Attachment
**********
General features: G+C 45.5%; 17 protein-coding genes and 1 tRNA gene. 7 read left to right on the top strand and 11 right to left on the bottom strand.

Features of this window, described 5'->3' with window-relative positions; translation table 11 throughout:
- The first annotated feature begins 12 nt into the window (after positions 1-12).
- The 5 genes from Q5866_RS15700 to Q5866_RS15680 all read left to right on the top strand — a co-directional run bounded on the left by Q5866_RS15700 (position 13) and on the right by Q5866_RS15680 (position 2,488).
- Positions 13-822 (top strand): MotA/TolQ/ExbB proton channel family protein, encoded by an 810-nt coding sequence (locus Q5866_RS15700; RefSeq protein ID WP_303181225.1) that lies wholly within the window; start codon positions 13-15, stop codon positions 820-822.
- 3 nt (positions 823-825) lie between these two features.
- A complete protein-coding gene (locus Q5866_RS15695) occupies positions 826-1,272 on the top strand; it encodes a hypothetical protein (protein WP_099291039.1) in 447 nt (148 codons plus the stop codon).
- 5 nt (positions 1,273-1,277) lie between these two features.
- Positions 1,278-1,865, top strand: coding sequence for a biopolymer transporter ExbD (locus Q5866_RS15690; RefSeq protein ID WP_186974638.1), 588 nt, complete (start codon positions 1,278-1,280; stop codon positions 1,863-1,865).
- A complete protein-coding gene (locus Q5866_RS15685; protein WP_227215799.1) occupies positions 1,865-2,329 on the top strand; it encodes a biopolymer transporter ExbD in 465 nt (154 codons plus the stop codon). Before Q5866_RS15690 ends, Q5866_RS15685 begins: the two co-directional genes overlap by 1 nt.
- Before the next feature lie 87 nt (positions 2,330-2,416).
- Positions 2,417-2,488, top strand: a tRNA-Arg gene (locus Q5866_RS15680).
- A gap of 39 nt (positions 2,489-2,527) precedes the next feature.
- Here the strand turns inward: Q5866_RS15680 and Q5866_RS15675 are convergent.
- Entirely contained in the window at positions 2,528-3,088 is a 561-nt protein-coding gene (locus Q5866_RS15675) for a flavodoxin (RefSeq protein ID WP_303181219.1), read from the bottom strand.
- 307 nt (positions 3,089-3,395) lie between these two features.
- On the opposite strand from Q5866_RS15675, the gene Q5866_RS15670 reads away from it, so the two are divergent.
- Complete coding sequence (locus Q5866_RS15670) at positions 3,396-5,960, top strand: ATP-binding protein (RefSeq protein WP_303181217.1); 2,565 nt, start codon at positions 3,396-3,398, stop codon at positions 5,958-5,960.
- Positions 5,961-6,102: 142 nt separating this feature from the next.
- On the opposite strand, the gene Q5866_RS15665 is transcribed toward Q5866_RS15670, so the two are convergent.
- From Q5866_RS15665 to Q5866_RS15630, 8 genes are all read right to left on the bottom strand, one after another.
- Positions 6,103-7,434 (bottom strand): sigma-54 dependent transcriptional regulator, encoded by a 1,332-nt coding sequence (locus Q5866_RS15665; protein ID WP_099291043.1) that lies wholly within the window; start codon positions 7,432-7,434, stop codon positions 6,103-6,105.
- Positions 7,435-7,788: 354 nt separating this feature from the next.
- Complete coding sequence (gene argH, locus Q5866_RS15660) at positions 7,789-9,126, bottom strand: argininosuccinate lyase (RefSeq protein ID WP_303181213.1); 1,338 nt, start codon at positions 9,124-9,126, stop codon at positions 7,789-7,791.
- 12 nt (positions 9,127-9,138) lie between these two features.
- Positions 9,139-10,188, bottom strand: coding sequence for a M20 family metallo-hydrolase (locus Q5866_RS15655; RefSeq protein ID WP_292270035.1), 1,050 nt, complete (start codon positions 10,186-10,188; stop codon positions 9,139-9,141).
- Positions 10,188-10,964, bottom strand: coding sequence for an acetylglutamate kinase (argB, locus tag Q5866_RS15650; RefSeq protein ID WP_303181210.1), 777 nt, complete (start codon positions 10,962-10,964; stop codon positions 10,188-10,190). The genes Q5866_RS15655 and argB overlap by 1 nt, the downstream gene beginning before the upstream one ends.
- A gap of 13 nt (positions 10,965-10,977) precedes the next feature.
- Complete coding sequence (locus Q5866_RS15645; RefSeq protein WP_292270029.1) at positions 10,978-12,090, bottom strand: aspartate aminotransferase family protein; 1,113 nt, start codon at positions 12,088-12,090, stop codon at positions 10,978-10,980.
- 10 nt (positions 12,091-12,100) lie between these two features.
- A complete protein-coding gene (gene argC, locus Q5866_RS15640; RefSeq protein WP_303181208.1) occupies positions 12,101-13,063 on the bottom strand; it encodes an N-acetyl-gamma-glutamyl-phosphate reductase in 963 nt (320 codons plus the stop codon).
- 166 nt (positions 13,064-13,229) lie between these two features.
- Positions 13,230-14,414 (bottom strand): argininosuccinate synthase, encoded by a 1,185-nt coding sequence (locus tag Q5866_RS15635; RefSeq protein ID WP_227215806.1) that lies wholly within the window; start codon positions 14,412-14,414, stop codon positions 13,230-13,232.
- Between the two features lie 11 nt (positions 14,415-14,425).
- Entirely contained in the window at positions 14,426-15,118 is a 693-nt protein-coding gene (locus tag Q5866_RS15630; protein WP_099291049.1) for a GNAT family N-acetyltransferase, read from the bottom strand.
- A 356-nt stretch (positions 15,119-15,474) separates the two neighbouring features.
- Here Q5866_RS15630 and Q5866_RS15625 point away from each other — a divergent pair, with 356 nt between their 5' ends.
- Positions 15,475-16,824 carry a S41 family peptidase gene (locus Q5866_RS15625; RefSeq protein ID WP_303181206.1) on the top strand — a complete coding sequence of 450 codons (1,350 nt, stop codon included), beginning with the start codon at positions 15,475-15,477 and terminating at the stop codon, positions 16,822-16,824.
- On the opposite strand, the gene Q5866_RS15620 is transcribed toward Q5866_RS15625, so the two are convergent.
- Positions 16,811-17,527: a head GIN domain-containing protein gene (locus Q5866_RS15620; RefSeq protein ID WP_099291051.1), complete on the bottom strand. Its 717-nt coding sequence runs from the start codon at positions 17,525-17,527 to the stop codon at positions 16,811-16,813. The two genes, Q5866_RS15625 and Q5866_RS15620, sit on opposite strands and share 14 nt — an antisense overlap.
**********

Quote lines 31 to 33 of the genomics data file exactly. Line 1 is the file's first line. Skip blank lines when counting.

- A complete protein-coding gene (gene argC, locus Q5866_RS15640; RefSeq protein WP_303181208.1) occupies positions 12,101-13,063 on the bottom strand; it encodes an N-acetyl-gamma-glutamyl-phosphate reductase in 963 nt (320 codons plus the stop codon).
- 166 nt (positions 13,064-13,229) lie between these two features.
- Positions 13,230-14,414 (bottom strand): argininosuccinate synthase, encoded by a 1,185-nt coding sequence (locus tag Q5866_RS15635; RefSeq protein ID WP_227215806.1) that lies wholly within the window; start codon positions 14,412-14,414, stop codon positions 13,230-13,232.